Myrdal's Theory of Cumulative Causation
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The aim of this paper is to give a rightful place to Myrdal's theory of cumulative causation (CC theory) both in his own economics and in the history of economic thought. Myrdal's CC theory is pivotal to clarify the overall picture of his economics. Basing on his methodology of “explicit value premises”, he built it. He recognized the “virtuous circle” in developed countries, and the “vicious circle” in underdeveloped countries. Following his value premises, he insisted the necessity of “welfare world”. With respect to Myrdal, it is important to distinguish between three origins and currents of CC theory: Young-Kaldor's CC theory, Veblen's institutional one, and Wicksell's monetary one. Although it is often said that Kaldor's CC theory is the apotheosis of its history, Myrdal's CC theory is reevaluated through the comparison with Kaldor's in this paper. Our view is as follows. Though Myrdal's CC theory started in Wicksellian monetary theory, it came to have a unique theoretical character between the two currents of Young-Kaldor's and Veblen's.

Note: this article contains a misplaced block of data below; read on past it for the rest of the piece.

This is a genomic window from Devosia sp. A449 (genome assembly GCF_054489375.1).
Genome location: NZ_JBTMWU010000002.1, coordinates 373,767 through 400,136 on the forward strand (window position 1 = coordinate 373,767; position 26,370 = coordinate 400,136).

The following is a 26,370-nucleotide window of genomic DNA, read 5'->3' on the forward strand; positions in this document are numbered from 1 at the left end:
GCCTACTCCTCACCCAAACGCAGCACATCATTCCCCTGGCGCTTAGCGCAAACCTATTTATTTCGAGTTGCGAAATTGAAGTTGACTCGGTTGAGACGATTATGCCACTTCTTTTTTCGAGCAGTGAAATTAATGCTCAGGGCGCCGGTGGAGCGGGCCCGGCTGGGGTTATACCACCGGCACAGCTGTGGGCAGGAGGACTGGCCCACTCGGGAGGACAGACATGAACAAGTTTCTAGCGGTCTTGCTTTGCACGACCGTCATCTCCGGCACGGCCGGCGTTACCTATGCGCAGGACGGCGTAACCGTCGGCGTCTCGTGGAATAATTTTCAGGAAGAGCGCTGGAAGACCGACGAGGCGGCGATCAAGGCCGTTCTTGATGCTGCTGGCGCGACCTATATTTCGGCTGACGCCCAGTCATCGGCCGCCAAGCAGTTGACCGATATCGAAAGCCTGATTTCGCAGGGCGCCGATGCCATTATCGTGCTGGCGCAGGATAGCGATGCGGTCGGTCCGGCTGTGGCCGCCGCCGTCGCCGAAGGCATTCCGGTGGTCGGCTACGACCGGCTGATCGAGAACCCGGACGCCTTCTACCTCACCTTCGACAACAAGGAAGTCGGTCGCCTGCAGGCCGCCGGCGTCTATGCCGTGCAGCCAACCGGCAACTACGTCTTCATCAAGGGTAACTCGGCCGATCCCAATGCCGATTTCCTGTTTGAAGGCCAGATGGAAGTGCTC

- Evolutionary and Institutional Economics Review
Evolutionary and Institutional Economics Review 3(2), 275-283, 2007
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